Jane is thrilled to have a family after so long on her own. Frank loves the show almost as much as his poodle, George. Neither of them is sure what will happen to the show (or them) when they find the subject of their hunt and Bill is able to retire.

Things go wrong very quickly after Annie Oakley (or rather, Annie Mosey–she isn’t the Little Sureshot yet!) tries to join the show. Annie earns her way into the show, soundly beating Frank in a shooting competition. But does shooting prowess mean Annie can be trusted with the hunt’s real purpose–especially when she seems to hate garou more than anything?

When a hunt leaves Jane with something that looks a lot like a garou bite, she has one desperate change to find a cure in Deadwood–a town that holds secrets and dangers for Jane and everyone she cares about in My Calamity Jane (2020) by Jodi Meadows, Cynthia Hand, and Brodi Ashton.

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In case you couldn’t tell, My Calamity Jane is a western mashup re-imagining the real lives of narrators Calamity Jane, Frank Butler, Annie Oakley, as well as Bill Hickok and many other legends of the American west. Although many events have changed, the story stays true to the spirit of these real life historical figures while offering more optimistic ends for many. This is particularly true for Jane whose lonely life is reimagined here with a sweet queer romance and whose penchant for chaos and self-destruction is reframed as an asset..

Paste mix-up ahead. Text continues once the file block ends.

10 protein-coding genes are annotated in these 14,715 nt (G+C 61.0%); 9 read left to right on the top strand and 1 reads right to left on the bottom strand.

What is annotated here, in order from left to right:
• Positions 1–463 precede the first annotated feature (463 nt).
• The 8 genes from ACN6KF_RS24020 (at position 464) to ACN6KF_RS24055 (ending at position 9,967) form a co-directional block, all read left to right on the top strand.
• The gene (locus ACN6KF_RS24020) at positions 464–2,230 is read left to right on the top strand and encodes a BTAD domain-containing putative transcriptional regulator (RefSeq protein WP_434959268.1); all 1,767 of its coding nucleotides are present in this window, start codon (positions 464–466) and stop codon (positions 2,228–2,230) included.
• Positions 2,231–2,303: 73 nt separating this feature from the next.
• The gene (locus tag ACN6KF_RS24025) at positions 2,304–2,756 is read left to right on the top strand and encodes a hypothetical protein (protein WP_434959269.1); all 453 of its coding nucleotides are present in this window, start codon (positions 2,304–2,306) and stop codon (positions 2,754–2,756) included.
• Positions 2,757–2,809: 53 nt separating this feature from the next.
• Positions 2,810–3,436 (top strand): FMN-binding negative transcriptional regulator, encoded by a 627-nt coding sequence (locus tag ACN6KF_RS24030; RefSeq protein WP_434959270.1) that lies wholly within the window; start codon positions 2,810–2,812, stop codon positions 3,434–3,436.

While Jane centers this story, Annie and Frank’s romance from their first shooting competition to their growing respect and eventual partnership on stage anchors much of the plot. It’s also almost entirely true (minus the werewolves).

The American West, as seen by white settlers and romanticized for white audiences in popular cultural, is inherently problematic. The authors acknowledge this in their omniscient narration and in conversations Annie has with Many Horses and Walks Looking, Lakota sisters whose help and practical advice are crucial to efforts to save Jane before it’s too late.

The story explores themes of allyship and tolerance through Annie’s interactions with garou (taking the place of the abusive family who kept Annie hostage as a child whom, even in her memoirs, Annie only ever referred to as “the wolves”) rather than using the only Native characters for a teachable moment. The acknowledgements include a list of further reading including several Native perspectives.

My Calamity Jane is a delightfully inventive reinterpretation of the old west; a tall tale filled with found family, fancy shooting, humor, and adventure. Highly recommended.

Possible Pairings: Bury My Heart at Wounded Knee: An Indian History of the American West by Dee Brown; An Indigenous Peoples’ History of the United States For Young People by Roxanne Dunbar-Ortiz, adapted by Debbie Reese and Jean Mendoza; Presenting Buffalo Bill: The Man Who Invented the Wild West by Candace Fleming; Under a Painted Sky by Stacey Lee

*A more condensed version of this review appeared in the June 2020 issue of School Library Journal as a starred review*